I think that gives a good idea of what has to be done to a mass-produced wooden recorder to bring it up to the level of a recorder like the Bernolin resin. They charge about $1200 for the alto Denner Editions, I think. I also think that the Bernolin resin is probably very similar to his own wooden recorders, which sell for about $1600. So, yes, that is what you get with a Bernolin resin – a very good deal, IMHO.

    As far as why there are no lower-priced handmade resin recorders, I think you are correct that there is not much point to it. You aren’t moving “up” to a $300-$500 wooden recorder from a plastic fantastic. You are going sideways, really. So a cheaply made resin from blocks of resin wouldn’t have much point.

    Related to this, Jacqueline Sorel, a recorder maker in Europe, had a posting on Facebook in which she described a white resin alto recorder she made for a customer who is allergic to wood. She said that it was as difficult to make as a wooden one and required a lot of fine-tuning, etc. The implication was that it would cost as much as a high-priced wooden one, even though the material is certainly cheaper. Plus, Coolsma makes a “polyester” recorder much like the Bernolin – but they charge the same as they do for their wooden versions (!), about $1600:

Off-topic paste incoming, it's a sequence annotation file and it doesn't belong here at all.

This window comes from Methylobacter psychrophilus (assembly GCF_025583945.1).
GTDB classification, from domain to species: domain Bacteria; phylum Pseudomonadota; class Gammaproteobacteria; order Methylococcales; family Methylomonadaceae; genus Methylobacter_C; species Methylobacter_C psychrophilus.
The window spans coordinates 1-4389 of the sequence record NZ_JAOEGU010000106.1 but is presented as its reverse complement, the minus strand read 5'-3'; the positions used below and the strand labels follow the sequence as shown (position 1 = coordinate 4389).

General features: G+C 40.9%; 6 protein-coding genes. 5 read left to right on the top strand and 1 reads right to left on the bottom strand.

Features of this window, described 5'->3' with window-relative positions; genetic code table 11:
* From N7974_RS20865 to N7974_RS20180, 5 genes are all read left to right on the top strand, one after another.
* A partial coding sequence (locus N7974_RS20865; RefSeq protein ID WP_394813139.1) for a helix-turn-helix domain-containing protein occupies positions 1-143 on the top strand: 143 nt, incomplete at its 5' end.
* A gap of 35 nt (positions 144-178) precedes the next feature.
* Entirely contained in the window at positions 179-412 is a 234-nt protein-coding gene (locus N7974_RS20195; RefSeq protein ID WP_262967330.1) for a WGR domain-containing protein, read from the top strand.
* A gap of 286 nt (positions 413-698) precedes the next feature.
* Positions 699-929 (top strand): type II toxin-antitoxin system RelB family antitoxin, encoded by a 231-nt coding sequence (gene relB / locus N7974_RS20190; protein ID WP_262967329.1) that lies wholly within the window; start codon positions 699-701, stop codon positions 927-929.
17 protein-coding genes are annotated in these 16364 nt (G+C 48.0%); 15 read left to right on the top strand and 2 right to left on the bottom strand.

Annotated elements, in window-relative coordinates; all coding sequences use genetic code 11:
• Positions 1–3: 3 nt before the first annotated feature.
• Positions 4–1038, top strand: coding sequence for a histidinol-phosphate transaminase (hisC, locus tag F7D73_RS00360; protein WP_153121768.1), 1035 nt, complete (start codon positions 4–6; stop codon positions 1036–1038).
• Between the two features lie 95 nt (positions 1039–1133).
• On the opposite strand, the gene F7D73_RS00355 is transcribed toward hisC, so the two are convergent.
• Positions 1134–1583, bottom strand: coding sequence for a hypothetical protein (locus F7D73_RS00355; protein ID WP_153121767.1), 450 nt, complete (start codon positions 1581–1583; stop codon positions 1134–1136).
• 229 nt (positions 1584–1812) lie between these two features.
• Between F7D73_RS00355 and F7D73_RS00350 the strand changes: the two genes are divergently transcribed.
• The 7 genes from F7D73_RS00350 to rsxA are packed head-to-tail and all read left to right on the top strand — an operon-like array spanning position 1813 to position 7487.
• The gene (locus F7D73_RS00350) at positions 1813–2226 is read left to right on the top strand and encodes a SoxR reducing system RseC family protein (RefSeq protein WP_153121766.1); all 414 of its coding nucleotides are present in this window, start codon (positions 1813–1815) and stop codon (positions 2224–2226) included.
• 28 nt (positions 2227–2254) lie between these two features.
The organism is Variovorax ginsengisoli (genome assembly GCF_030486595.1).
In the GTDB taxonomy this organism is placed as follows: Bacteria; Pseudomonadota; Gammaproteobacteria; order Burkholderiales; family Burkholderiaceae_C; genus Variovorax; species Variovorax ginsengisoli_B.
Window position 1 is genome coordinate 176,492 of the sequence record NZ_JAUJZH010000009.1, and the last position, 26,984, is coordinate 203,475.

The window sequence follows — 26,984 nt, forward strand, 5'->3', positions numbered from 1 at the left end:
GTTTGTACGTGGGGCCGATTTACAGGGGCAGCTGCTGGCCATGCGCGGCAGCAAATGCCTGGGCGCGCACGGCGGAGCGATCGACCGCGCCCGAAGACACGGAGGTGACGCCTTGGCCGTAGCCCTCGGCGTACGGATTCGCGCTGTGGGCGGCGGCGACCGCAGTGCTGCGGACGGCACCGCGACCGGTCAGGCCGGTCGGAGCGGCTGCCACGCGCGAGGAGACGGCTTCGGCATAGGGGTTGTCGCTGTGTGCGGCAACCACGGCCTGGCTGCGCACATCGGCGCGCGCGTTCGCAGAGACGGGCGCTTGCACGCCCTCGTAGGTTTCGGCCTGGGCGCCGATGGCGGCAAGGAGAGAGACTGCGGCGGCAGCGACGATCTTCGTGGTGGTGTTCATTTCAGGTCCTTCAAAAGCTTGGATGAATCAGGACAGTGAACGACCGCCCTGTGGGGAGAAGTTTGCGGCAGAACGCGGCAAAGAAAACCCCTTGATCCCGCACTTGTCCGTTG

Coolsma Alto Recorder after Bressan in Polyester (a=415)

    So, the point here is that the Bernolin is actually what you wished existed – an intermediate-priced rein model. The marvel is that he is able to hand fine-tune it and sell it for the price he does. No one else is doing that. As I understand it, he has the block carving, drilling, etc highly automated and down to a science (avoiding the trouble Sorel was having, I guess, because she was making just one), so most of the price is devoted to the fine-tuning.